Student Perspectives: The Curtain Opens on MIHS Drama’s 2022 Playwriting Project


Photo Courtesy MIHS Drama

Kat Marsh, Kyle Gerstel, and Lilly Jester

Overview: Kat Marsh

The MIHS Drama department put on their 9th annual Playwriting Project on March 29, featuring five short plays created from scratch by members of the MIHS Drama 2 class.

Each year, every Drama 2 student has the opportunity to learn the basics of playwriting from a professional playwright and submit an application to be a playwright. Some students apply to act, and many apply to write a play. From there, the playwriting artist reads through the applications and narrows them down. The number of playwrights depends on the year and size of the class. 

This year, five students wrote original 15-minute plays. Playwrights Brielle Gradek, Milo Mechem-Miller, Artemis Wiegand, Sadie Jensen and Carter Gwertzman worked with a playwriting artist for two weeks to develop and edit their one-act plays.

Each play was then cast with actors from Drama 2, and MIHS Drama collaborated with Youth Theater Northwest to bring in professional directors to direct the plays. 

At rehearsal, each play took its own small part of the PAC. It was a busy time in the PAC, from blocking, to choreography, to music with five separate plays rehearsing at once. 

This project fosters creativity and lets students bring their ideas to life. Playwrights were involved every step of the way, influencing every part of the show, allowing the play to be performed exactly as they envisioned it.

Student Perspective: Kyle Gerstel

The 2022 Playwriting Project was a delightful smorgasbord of themes and genres. Despite the plays’ differences in tone and subject matter, each combined comedy and drama to bring light to an important and relatable topic.

My biggest criticism of all of the plays is that moments that attempted realism often felt clunky. However, when embracing their theatricality, the plays thrived.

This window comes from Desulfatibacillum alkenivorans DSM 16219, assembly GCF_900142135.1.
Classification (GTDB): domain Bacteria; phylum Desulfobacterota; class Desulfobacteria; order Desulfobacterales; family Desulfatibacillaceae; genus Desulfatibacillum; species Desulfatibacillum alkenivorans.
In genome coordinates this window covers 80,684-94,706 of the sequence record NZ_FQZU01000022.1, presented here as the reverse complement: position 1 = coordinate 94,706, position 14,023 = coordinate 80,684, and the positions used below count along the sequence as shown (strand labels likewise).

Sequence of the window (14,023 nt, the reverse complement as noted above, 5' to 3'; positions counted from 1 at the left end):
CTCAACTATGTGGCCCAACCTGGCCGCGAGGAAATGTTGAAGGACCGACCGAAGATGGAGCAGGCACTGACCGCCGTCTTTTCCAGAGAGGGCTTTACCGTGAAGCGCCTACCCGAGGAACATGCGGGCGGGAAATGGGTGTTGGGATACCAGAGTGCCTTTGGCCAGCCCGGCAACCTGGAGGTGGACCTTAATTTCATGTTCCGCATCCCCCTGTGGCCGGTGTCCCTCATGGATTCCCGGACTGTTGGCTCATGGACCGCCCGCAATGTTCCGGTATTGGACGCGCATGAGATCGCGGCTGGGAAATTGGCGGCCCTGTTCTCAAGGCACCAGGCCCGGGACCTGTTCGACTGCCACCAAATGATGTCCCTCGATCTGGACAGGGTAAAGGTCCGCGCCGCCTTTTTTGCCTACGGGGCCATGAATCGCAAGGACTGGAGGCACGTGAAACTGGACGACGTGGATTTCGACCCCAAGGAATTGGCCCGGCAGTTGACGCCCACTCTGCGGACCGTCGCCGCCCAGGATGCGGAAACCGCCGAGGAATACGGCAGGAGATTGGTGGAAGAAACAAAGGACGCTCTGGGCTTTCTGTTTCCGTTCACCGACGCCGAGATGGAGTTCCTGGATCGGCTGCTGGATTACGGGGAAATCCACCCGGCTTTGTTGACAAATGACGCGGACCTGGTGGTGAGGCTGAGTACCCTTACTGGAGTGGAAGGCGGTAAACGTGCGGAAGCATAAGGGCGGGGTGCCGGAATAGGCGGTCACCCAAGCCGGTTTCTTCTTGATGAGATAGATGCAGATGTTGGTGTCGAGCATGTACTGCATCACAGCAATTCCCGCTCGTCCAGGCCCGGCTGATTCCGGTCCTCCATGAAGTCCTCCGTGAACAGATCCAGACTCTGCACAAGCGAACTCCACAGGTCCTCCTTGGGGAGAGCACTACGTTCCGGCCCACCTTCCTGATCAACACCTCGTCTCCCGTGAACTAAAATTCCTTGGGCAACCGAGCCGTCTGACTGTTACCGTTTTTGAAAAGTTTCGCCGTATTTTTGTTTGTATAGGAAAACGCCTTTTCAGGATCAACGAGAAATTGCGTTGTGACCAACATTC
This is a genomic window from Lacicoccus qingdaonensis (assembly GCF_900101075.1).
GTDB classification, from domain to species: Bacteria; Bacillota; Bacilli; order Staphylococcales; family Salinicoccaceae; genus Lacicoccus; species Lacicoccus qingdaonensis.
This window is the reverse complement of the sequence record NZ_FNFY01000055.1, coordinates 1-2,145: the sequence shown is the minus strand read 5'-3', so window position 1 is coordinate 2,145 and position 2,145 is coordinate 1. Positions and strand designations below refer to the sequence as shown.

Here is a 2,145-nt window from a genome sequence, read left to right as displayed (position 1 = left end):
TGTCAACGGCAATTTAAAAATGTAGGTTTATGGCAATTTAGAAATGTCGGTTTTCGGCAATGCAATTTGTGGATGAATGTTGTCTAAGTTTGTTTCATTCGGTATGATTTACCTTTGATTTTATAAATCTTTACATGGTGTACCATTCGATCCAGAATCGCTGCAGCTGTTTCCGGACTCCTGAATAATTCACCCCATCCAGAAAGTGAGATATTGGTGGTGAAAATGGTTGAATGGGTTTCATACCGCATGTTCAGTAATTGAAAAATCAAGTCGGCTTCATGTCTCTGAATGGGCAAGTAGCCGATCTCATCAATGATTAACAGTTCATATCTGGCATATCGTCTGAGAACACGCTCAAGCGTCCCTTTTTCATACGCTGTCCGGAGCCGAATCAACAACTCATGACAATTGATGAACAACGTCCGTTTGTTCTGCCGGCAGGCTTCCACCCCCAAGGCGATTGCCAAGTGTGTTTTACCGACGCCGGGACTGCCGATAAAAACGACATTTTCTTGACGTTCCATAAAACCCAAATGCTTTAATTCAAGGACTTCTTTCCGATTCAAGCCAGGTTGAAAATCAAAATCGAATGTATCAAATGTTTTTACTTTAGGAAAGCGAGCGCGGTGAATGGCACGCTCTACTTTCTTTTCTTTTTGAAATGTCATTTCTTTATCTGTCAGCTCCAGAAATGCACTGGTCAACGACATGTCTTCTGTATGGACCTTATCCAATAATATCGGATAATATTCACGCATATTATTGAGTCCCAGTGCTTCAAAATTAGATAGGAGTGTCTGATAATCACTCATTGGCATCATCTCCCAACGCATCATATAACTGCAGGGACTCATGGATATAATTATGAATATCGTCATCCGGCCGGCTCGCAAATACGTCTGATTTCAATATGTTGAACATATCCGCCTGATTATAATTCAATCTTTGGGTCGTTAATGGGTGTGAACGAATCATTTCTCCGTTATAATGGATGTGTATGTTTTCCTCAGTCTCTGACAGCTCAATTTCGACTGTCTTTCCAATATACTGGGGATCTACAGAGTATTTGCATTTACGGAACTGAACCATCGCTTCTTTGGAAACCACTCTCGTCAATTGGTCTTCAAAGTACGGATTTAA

One example that stood out to me was “Misery Loves Company” by MIHS senior Artemis Wiegand, a seamless blend of narrative storytelling and performance art. The experimental staging and lack of dialogue incited a visceral reaction within me. Although I didn’t completely understand the story, I believe that enhanced the experience rather than detract from it. As Oscar Wilde once said, “the moment you think you understand a great work of art, it’s dead for you.”

Another play I particularly enjoyed was Milo Mechem-Miller’s “The Life and Death of Oliver O’Brien.” The surreal yet focused narrative felt reminiscent of the film “Eternal Sunshine of the Spotless Mind” while the use of clowns as stagehands reminded me of the play “The 39 Steps.”

“I wanted the stagehands’ presence to be a constant reminder of the theatricality and unrealistic fantasy that Ollie was trying to fit his life into,” Mechem-Miller said. “They served a comedic purpose, but also a thematic one.”

The quality of this year’s Playwriting Project is a testament to the hard work of the playwrights and actors in Drama 2 as well as the wonderful direction from Youth Theatre Northwest teaching artists. I look forward to seeing where the plays go from here!

Student Perspective: Lilly Jester

The MIHS Drama department really showed their ability to work together as a team in this project. I could tell that each miniature masterpiece was shared by everyone that worked on them, and I thought it was clear that they put effort into these plays.

I enjoyed seeing the wide range of emotions and ideas explored in these pieces, whether it be lighthearted and playful, or meaningful and melancholy. However, what made this night memorable for me was hearing the class discuss the process of this project. 

For around half an hour after the plays were performed, all of the playwrights, directors, and a few actors spoke about how they felt working on the project. I found it incredibly insightful to hear that most of this project was full of new experiences for them. Playwrights talked about having their work taken into a team to be tweaked and changed into something shared and felt out by everyone in the group. 

“It was a very stressful process but an amazing one at the same time. It’s very rewarding being able to put someone’s vision on stage and see it come to life,” Kate Gormley, who played Katie in Sadie Jensen’s “Dear Diary,” said.

Seeing these visions was undeniably interesting for someone like myself who is not entirely versed in the theatrical world, and it was really fascinating to see this art form as a group project among students.